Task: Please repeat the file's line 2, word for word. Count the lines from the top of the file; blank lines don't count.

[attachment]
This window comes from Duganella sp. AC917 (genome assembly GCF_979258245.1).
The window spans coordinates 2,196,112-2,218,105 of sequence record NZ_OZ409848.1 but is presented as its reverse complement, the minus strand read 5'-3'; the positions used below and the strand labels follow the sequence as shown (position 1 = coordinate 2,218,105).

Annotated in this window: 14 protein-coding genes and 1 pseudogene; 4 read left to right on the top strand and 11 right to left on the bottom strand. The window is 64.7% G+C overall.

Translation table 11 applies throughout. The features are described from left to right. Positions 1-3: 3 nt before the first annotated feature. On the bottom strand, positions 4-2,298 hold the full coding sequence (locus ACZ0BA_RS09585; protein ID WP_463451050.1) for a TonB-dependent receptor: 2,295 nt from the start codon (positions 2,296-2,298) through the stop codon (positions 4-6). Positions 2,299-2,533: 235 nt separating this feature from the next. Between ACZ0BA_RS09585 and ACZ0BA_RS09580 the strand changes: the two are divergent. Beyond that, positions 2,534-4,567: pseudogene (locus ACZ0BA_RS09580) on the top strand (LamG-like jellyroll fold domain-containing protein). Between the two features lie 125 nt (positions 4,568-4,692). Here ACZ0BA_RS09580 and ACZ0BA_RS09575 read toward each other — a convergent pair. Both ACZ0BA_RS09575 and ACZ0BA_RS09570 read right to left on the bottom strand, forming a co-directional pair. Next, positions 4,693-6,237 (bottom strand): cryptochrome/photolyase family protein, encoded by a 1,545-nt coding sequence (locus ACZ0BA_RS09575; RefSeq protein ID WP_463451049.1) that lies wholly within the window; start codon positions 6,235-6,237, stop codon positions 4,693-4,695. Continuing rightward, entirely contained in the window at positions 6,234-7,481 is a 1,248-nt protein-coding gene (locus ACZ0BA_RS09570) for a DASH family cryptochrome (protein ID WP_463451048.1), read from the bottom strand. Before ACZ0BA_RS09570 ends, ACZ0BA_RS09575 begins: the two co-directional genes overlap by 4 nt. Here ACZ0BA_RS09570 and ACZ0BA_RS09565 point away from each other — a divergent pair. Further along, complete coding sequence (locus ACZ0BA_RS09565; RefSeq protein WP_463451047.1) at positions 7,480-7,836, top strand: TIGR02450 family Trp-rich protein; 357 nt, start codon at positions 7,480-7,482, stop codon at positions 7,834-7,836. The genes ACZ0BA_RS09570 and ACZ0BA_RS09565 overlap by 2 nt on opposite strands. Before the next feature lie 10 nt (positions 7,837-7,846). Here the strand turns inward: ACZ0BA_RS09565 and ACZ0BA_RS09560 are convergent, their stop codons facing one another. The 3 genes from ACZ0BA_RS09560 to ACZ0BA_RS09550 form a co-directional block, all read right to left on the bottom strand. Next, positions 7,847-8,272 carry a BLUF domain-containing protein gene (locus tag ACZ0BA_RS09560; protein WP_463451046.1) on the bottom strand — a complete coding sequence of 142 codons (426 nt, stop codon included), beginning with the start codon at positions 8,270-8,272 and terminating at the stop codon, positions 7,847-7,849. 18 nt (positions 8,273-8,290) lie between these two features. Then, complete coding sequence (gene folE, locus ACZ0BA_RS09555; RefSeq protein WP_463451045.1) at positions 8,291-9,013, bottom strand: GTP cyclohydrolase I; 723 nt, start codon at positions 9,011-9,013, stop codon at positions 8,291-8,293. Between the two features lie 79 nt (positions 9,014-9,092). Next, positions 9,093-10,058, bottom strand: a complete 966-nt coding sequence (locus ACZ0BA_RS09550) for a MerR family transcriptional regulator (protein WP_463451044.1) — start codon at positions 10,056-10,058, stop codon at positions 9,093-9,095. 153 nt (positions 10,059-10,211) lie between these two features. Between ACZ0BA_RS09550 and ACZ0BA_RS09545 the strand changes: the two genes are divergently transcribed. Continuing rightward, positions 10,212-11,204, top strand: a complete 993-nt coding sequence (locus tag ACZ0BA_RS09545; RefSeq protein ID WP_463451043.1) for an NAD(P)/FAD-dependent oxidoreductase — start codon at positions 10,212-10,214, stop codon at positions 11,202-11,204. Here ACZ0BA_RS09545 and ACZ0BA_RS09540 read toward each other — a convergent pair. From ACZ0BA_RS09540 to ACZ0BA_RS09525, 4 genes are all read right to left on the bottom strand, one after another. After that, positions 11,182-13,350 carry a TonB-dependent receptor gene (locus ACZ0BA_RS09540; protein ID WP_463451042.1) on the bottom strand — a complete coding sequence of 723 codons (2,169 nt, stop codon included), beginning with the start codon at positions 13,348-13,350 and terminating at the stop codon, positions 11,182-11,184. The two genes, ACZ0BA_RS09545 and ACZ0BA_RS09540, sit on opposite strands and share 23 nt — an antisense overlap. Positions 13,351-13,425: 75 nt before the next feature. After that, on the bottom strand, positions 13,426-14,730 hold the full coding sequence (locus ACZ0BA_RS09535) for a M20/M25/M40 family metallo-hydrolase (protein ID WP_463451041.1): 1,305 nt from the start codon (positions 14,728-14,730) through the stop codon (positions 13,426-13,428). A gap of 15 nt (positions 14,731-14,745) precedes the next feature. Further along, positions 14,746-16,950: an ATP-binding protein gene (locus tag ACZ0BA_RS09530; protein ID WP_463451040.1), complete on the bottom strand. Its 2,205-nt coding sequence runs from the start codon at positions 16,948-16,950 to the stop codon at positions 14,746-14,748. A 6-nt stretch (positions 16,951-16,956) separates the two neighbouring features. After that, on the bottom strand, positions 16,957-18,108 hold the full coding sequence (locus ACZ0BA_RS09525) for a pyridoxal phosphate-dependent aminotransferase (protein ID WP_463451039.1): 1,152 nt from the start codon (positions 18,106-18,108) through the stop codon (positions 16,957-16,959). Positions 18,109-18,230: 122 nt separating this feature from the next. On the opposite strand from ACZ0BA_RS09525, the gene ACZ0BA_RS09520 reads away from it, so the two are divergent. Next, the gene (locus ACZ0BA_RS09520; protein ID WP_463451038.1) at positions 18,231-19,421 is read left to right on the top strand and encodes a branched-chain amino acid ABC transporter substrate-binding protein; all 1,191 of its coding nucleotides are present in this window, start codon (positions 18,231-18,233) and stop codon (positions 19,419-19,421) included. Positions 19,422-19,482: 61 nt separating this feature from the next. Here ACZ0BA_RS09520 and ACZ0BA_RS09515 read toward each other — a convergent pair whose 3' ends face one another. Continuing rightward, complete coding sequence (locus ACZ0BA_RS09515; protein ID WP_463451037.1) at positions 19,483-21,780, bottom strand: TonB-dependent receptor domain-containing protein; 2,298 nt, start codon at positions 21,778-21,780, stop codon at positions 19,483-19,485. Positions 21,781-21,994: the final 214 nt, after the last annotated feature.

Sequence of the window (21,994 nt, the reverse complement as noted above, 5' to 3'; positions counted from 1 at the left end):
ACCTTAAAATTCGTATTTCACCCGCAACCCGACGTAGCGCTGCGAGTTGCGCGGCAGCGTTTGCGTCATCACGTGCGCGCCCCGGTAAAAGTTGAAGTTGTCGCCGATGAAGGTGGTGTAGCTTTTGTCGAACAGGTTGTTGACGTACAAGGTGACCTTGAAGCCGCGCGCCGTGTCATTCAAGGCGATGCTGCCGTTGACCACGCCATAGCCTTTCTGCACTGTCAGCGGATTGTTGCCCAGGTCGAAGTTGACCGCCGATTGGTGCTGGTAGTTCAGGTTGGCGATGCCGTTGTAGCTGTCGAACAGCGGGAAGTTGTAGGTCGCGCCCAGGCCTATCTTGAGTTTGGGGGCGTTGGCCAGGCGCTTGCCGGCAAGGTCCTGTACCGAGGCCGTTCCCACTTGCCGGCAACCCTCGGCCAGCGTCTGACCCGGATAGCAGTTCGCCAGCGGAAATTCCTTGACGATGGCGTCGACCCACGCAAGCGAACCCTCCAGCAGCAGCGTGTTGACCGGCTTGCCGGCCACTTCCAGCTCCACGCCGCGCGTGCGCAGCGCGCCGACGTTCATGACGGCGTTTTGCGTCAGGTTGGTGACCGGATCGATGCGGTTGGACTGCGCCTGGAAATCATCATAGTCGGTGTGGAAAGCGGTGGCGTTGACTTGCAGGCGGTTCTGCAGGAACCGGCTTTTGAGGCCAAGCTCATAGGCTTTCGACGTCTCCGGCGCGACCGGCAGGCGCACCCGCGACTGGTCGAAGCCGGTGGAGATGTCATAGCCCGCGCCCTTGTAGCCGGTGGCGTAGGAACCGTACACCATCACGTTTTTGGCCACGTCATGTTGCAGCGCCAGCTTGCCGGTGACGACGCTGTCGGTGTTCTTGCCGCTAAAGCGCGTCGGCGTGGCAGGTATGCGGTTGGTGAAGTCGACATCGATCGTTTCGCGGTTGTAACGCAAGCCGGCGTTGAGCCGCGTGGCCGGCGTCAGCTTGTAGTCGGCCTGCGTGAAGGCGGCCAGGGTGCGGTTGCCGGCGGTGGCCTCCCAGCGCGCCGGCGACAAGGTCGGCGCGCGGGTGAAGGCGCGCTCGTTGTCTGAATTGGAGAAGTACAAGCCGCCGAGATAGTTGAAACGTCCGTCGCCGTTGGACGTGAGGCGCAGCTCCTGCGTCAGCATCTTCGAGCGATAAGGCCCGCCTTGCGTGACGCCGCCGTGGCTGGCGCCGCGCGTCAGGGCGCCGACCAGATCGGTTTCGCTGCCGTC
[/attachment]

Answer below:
The window spans coordinates 2,196,112-2,218,105 of sequence record NZ_OZ409848.1 but is presented as its reverse complement, the minus strand read 5'-3'; the positions used below and the strand labels follow the sequence as shown (position 1 = coordinate 2,218,105).